I agree with #4 – “Maybe you’re a creative type who thrives on flexibility. In that case, a straight-laced office setting with endless rules and restrictions could quickly crush your spirit.” I make very good money but I have lost my creative spirit after 13 years 🙁 I used to sing and paint and be a free spirit. These things are no longer my priority or passion.


I recently took a job with a very good salary. I was qualified for the job and I needed a job, so I took it, despite having heard bad things about the company. Well, the money was not worth it. There was constant turnover in my department because the work load was unrealistic. I didn’t want to walk out on the job, but after 2 months, I told my supervisor I was not coming back. I had also developed digestive problems from the stress.

I went to an interview setup by my recruiting agent.The recruiting agent made the company sound so great in that they have placed many people & the people working there are happy.I don’t remember the salary they were offering. Here’s the interesting part.During the interview the manager tells me that employees are paid 40 hours a week on paper but employees pull in 60 hour work week without getting payed any overtime but they give away incentives like movie tickets,color TV’s etc… I’m sorry no Thank You. No amount of money is worth it when u have to actually live… Read more »
nabin kumar

I agree pey scale jobs in India

Soma G

I wish to leave my current job due JND barrier and partiality from authority, rewards and awards here punishable atmosphere rather enjoy and fun to achieve it.


I’ve been burnt by a job that offered a higher-than-average pay rate only to find that the hours were excessive to the point of ridiculous, managerial support was negative and everything that was advertised and promoted as a positive about the company was the opposite of the true situation. If it’s at all possible, find a way to speak to people who have left, find out about the staff turnover and question, question, question.


I just quit a 100k a year job. Due to the company violating safety policies set forth by the DOT and placing their employees in extremely dangerous situations. the stress was getting to me and I never knew when I was going off rotation for my two week break back homebecause the management would book more jobs than they had personality complete them with

You might also keep in mind that the job may well turn out to be several jobs that were combined. I was told up front what the annual salary was for a job I interviewed for (the salary was above my expectations, but not by a huge amount). As the interview progressed, it was slowly becoming apparent that not all of the duties for this position had been listed in the job posting. After some very pointed questions on my part, the interviewer began to squirm and finally admitted that this “new job” was actually three jobs they had combined.… Read more »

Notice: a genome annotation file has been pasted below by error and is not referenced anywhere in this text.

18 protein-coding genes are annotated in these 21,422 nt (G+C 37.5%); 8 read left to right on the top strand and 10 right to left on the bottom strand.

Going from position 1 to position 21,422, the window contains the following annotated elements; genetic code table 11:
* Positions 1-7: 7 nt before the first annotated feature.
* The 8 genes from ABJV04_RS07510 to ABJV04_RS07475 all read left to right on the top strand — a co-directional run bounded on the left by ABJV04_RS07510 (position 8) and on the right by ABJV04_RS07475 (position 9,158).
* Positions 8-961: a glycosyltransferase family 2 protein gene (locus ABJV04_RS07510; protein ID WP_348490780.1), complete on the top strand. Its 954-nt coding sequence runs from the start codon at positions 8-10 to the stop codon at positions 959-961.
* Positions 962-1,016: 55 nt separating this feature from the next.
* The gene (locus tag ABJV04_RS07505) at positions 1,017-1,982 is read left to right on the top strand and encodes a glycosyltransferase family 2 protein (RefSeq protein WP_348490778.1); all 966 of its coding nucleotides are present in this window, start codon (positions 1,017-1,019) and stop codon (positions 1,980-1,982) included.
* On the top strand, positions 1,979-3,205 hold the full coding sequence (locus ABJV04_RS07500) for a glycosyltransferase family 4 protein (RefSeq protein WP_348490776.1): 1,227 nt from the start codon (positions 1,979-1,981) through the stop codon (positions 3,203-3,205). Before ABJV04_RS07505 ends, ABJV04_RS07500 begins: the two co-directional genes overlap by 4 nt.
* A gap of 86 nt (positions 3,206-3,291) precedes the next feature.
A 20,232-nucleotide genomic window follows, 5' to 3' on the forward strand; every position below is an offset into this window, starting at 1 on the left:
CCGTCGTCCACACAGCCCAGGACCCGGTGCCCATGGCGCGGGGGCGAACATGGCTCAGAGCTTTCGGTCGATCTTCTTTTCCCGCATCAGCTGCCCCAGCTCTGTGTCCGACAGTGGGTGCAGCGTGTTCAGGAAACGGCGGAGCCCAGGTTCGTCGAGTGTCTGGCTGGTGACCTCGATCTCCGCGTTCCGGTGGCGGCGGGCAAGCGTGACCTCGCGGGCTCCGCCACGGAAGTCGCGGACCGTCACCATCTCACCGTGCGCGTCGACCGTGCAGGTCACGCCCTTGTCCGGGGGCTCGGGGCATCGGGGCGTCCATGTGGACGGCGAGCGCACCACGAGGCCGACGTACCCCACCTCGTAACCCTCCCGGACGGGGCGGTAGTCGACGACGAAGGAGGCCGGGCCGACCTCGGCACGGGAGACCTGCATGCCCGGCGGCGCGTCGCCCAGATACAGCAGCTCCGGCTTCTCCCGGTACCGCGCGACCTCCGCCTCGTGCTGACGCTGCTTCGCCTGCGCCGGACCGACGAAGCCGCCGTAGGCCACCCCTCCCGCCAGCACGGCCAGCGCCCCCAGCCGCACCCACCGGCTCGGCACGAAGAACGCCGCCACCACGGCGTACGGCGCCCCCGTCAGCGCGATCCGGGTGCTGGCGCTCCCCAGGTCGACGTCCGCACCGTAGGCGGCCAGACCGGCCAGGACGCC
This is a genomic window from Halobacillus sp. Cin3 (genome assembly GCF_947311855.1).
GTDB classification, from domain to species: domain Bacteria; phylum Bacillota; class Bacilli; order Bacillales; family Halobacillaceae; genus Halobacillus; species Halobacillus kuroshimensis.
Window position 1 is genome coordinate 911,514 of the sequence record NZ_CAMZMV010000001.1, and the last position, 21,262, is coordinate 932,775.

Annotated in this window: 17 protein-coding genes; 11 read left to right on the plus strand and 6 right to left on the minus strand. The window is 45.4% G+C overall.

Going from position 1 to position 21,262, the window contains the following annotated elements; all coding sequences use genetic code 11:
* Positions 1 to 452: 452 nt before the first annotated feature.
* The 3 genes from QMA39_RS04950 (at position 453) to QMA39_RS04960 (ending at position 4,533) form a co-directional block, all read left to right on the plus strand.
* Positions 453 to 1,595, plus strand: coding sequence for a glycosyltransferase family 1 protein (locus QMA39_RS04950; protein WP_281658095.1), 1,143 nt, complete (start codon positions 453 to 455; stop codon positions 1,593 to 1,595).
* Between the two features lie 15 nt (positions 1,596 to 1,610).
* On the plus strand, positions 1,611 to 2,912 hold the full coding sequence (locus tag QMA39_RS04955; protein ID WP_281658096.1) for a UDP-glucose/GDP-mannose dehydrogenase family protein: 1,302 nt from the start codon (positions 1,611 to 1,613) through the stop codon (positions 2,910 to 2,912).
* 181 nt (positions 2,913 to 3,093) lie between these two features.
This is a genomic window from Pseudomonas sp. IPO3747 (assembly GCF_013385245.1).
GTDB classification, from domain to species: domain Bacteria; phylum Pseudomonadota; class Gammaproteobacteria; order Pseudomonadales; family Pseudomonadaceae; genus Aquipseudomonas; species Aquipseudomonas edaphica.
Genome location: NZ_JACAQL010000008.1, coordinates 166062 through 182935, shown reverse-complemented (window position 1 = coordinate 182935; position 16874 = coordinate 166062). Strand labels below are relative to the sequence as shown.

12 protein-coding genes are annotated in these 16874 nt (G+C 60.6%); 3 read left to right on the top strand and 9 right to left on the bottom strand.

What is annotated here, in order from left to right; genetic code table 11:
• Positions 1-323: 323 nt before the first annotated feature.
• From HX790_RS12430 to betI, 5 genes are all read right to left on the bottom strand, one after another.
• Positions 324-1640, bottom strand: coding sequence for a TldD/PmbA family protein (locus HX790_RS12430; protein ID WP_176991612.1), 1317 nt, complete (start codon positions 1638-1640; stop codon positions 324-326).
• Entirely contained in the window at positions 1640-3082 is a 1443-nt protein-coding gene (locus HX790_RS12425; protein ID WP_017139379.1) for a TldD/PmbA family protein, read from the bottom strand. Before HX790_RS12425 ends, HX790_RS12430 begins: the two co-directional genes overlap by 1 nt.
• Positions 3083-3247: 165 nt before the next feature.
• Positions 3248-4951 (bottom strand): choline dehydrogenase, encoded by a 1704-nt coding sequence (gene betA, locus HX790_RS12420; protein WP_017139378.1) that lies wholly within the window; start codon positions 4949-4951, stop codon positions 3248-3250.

In regards to high-paying jobs and corporations, do your homework first. I learned the hard way that if, God forbid, an HR issue comes up, it is far easier for the company to dismiss a contractor than go through a messy HR investigation with a full-time employee. Make discrete inquiries about how contractors are received at the prospective company ahead of time, if you are able to.


Why do people tend to look for jobs where there is “opportunity for advancement “. By looking at a position that way they may never be “in the moment”; rather they start out unhappy in their new job. I’ve been a senior level manager and have seen this happen time and again. Advancement isn’t an obligation obligation of management; it’s based on the needs of the organization and the developing skills of the employee.


To me, a bigger paycheck is always worth it because if anything, it sets the base for next opportunity. Odds are, no hiring manager is going to offer you a bigger pay check simply because… and each job requires some personal sacrifice. Therefore, if you have to sacrifice and work through difficulties, you might as well get paid for it.


Also, the amount of typical hours can make or break a job.

Unfortunately, we don’t always know we don’t like the company culture until we’ve been there long enough to understand it.


I take the following into consideration:
1. Benefits
2. Can I truly do the job?
3. Opportunity for advancement
4. Can I handle the stress levels that come from working with a supervisor that as a OCD personality?

I’ve quit positions with great pay because the stress level was making me sick!


An even more important reason – if you get bored in 6 months time and there is no room for advancement or new / different challenges!


Your BOSS is the biggest make or break. If you don’t think you can work for the person who is hiring you, don’t take the job – life will be miserable.


you forgot a really important reason, getting into a job that is way above your head or you don’t really have the skills to do it. Be honest with yourself.

What Am I Worth?

What your skills are worth in the job market is constantly changing.